After she left that job, she enrolled in a class for adults and learned English. A woman who also attended classes there offered her a job cleaning offices, and they both cleaned office buildings and learned English together. She then met an Anglo who told her he wanted to learn Spanish. They dated for a while, and she eventually got pregnant by him. Three months into her pregnancy, she learned that he was married with three children. When she confronted him in the supermarket with his wife, he told his wife he didn’t know Jovita, said he was incapable of going out with someone like her, and ridiculed her.
When her son was born, she moved to Colorado. A friend invited her to move in with her, and that’s where she still lives.
“My son is now 13 years old,” writes Jovita. “I have my own housecleaning business, and I speak English well. It’s not perfect like I’d like it to be, but now I can defend myself from people who make fun of me. But my son has also suffered a lot of discrimination in his school, not just from his classmates but also from some of his teachers, who think they’re superior. But I don’t keep quiet about it. I report injustices to the principal.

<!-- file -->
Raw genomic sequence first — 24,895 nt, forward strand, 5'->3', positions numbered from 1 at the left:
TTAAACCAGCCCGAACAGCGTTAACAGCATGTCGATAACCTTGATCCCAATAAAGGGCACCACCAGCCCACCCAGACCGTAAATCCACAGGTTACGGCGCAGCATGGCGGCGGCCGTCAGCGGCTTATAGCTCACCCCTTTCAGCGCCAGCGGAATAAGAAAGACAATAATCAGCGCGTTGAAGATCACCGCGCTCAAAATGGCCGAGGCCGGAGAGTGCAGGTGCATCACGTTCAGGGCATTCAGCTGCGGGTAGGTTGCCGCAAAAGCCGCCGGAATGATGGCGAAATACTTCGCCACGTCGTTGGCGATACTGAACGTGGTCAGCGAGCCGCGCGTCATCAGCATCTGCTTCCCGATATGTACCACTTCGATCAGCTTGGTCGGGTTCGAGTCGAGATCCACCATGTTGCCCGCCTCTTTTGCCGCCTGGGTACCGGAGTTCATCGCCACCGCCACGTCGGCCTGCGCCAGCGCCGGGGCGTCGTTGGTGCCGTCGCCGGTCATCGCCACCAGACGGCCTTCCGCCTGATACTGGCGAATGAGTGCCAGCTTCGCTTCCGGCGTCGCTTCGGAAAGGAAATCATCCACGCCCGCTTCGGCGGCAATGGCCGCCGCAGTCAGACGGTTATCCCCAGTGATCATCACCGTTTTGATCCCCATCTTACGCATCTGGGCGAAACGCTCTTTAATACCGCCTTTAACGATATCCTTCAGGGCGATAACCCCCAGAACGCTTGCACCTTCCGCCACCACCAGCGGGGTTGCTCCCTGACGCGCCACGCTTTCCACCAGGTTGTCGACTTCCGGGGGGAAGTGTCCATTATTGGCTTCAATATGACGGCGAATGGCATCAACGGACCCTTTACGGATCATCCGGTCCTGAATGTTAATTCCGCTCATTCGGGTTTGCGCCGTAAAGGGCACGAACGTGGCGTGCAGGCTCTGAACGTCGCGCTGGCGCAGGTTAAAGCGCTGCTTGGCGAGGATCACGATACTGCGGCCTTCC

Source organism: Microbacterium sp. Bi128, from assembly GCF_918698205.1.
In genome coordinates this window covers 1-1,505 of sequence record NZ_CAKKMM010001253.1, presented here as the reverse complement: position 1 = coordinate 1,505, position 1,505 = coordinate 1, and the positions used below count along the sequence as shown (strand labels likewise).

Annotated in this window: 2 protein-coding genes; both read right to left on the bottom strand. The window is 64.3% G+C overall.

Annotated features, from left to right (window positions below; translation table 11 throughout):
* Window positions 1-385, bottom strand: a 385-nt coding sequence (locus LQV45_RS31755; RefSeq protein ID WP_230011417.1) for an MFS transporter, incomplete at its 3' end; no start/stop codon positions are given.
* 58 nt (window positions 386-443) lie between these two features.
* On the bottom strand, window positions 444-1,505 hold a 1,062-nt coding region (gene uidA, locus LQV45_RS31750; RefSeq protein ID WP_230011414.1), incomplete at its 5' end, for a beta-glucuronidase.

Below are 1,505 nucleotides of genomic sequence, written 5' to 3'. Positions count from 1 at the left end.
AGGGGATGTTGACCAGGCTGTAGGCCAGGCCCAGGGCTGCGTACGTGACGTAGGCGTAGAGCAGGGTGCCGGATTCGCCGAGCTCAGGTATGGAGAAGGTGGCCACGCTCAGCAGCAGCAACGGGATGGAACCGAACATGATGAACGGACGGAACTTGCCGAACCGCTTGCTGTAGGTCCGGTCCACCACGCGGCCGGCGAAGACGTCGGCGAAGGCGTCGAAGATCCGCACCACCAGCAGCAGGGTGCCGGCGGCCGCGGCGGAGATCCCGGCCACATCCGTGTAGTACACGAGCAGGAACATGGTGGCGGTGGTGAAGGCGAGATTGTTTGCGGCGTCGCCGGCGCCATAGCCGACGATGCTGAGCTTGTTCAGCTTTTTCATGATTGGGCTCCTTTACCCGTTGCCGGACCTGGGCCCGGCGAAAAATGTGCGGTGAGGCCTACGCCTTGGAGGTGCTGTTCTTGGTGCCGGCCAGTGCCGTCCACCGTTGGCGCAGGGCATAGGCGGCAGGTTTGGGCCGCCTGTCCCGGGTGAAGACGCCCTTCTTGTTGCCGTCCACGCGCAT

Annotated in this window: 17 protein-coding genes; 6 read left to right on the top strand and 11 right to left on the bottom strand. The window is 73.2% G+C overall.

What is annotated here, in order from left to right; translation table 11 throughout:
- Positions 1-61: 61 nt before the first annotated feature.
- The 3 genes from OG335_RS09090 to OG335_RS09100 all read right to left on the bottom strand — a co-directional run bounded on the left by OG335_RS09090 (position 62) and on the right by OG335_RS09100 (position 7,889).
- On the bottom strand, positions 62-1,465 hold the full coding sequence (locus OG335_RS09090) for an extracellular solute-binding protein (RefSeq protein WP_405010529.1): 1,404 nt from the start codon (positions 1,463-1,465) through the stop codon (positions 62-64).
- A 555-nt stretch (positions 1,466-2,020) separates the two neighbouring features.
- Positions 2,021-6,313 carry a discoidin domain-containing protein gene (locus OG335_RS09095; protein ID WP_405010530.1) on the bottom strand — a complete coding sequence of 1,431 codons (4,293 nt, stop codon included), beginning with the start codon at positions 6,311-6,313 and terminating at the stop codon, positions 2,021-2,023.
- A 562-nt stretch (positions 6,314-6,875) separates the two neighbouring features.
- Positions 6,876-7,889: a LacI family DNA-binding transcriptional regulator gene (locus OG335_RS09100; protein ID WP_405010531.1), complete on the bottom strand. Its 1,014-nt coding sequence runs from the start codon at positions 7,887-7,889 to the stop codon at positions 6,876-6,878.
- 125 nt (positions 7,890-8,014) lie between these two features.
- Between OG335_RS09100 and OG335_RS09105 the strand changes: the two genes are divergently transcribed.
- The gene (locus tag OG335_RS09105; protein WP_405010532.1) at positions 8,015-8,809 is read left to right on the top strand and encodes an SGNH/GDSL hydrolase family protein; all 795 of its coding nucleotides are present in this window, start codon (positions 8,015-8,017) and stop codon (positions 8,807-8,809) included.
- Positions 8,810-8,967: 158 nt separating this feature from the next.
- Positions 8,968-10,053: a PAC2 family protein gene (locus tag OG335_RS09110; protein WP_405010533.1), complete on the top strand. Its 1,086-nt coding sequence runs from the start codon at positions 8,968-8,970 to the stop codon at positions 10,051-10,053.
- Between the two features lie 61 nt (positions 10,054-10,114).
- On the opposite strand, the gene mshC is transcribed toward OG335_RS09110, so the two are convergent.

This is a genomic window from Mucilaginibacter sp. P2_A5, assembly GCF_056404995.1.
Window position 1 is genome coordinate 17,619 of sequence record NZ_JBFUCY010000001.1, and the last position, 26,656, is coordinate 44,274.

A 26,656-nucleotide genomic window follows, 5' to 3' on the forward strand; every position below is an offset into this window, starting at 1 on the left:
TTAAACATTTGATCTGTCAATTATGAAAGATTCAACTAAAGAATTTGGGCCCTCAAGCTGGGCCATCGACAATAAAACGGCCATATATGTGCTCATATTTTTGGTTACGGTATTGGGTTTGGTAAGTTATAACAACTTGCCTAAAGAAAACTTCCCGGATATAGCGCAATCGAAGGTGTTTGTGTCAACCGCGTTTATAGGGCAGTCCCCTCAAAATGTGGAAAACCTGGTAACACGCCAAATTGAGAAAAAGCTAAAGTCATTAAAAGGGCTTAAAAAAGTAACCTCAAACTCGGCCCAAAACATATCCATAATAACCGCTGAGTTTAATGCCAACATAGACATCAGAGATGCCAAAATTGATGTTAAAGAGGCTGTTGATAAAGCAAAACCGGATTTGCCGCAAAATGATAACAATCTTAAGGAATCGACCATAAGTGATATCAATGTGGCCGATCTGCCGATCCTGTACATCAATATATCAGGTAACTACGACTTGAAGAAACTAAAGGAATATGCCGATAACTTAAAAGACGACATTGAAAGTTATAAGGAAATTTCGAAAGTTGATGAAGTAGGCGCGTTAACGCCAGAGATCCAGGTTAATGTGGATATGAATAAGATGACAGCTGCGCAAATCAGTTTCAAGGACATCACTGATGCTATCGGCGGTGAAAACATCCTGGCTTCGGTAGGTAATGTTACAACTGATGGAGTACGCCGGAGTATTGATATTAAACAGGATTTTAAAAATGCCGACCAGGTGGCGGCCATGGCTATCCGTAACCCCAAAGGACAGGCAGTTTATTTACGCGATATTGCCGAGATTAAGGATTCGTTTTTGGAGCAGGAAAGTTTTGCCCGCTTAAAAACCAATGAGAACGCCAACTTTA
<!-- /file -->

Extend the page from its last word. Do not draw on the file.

“I don’t understand how people can say that we come to this country to take [Anglo] jobs when in the streets you find Anglos asking for money, and I wonder why,” Jovita says. “If they have government support and they’re taken care of, I think it’s unfair that those of us who work and don’t receive any such assistance are treated as if we’re vermin or criminals, like some people have told me.”
In her free time, Jovita likes to go to the movies with her son, read, play and help at school functions.
“I have taught my son that we’re all equal,” writes Jovita, “regardless of skin color or what language a person speaks.”
Like Magdalena, she does most of her shopping at Walmart or where there are sales.
“I try to help my son understand that money isn’t that important; in other words, that it doesn’t matter what brand of clothes or shoes his friends wear, they all cover them the same,” Jovita says. “I think often about giving my son a high level of education so that he may earn a better living than I do and so that he can help people.
“I’d like for him to become a lawyer,” she concludes. “What interests me, and what I want to make of my life, is directly connected to his, as is the future of this country.”